WiSA technology also enables a 24-bit/96-kHz audio—the highest quality eight-channel signal a Blu-ray Disc is capable of storing—to be transmitted wirelessly. Unlike other wireless systems, WiSA operates in the U-NII (Unlicensed National Information Infrastructure) 5.1 – 5.8 GHz bands to ensure a signal that is robust and dependable with zero loss in fidelity. The system supports up to 24 non-overlapping channels—including DFS channels—which avoids interference by always providing a clear channel for transmission. Additionally, WiSA employs proprietary audio-recovery algorithms, including forward error correction and concealment, to preserve the integrity of the 24-bit audio stream while providing an exceptionally high quality of service.
S&V: WiSA was formed in 2011 and has around 30 member companies. How many WiSA-compliant products are on the market today?
Ostrom: The first few years were spent integrating the idea of wireless home theater products into product roadmaps and the first products launched in 2014. There are five brands with WiSA-based home theater systems in the field today, including 15 unique speaker models, and about 20 projects are in the works for launch in the coming year, including more transmitting solutions for specific speaker brands.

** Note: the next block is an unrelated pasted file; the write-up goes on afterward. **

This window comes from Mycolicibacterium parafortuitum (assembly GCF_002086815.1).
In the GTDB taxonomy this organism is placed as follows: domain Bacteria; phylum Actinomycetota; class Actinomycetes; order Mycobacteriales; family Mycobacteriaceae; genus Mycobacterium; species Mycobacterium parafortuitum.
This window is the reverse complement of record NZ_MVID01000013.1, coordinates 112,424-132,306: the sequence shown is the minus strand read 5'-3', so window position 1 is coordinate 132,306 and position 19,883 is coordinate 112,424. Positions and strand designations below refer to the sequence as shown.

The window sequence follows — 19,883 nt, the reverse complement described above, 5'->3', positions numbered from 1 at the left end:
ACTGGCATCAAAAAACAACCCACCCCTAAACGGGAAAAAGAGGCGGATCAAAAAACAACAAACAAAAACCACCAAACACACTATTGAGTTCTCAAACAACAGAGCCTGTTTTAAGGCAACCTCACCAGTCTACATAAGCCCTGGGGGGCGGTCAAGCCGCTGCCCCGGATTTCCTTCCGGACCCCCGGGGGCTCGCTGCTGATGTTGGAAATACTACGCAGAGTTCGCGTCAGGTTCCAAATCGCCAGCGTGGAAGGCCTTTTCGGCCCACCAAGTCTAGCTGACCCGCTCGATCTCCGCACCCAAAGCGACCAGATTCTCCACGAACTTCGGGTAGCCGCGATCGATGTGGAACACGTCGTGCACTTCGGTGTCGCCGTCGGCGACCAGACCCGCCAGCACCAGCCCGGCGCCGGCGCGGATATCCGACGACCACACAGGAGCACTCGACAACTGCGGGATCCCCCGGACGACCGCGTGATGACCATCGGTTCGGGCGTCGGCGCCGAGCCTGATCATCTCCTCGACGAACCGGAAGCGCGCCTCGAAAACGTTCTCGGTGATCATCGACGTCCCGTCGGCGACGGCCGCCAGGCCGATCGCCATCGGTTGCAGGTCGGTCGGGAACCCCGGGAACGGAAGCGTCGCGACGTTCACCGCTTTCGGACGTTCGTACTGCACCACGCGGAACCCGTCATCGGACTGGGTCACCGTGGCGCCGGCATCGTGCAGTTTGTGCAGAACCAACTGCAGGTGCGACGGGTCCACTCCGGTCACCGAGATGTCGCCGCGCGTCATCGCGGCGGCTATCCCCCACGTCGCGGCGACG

We also recently established a partnership with a major TV brand to ensure that a large number of its TVs are able to transmit high-resolution audio to WiSA-certified speakers via a USB accessory connected to the rear of the TV.
S&V: Are you happy with the support the Association has received from the AV industry over the past 5 or so years?
Ostrom: Yes. As with most new technologies, there has been a period of investigation, testing, and integration into the roadmaps of many brands and manufacturers. The systems in the market have been received very well. Additionally, several key retailers are now allocating precious floor space to WiSA-certified wireless home theater solutions. These are all great signs for the future of wireless home theater.
S&V: Tell us about the WiSA Compliance Test specification and certification program—how it works, who administers it, and so on.
Ostrom: The core purpose of the Association is to ensure and promote interoperability between wireless home theater components. The WiSA specification defines the criteria that a component must meet to be certified and to properly connect to other WiSA devices. Two testing houses are well-versed in the specification and available to provide testing services to brands and manufacturers.
The process is simple and quick. It involves declaring the product to be tested and then sending it to one of the testing houses where engineers run wireless performance tests to ensure the product meets WiSA quality and transmission requirements. Components that pass receive a certificate and permission to use the WiSA logo under the terms in our agreement.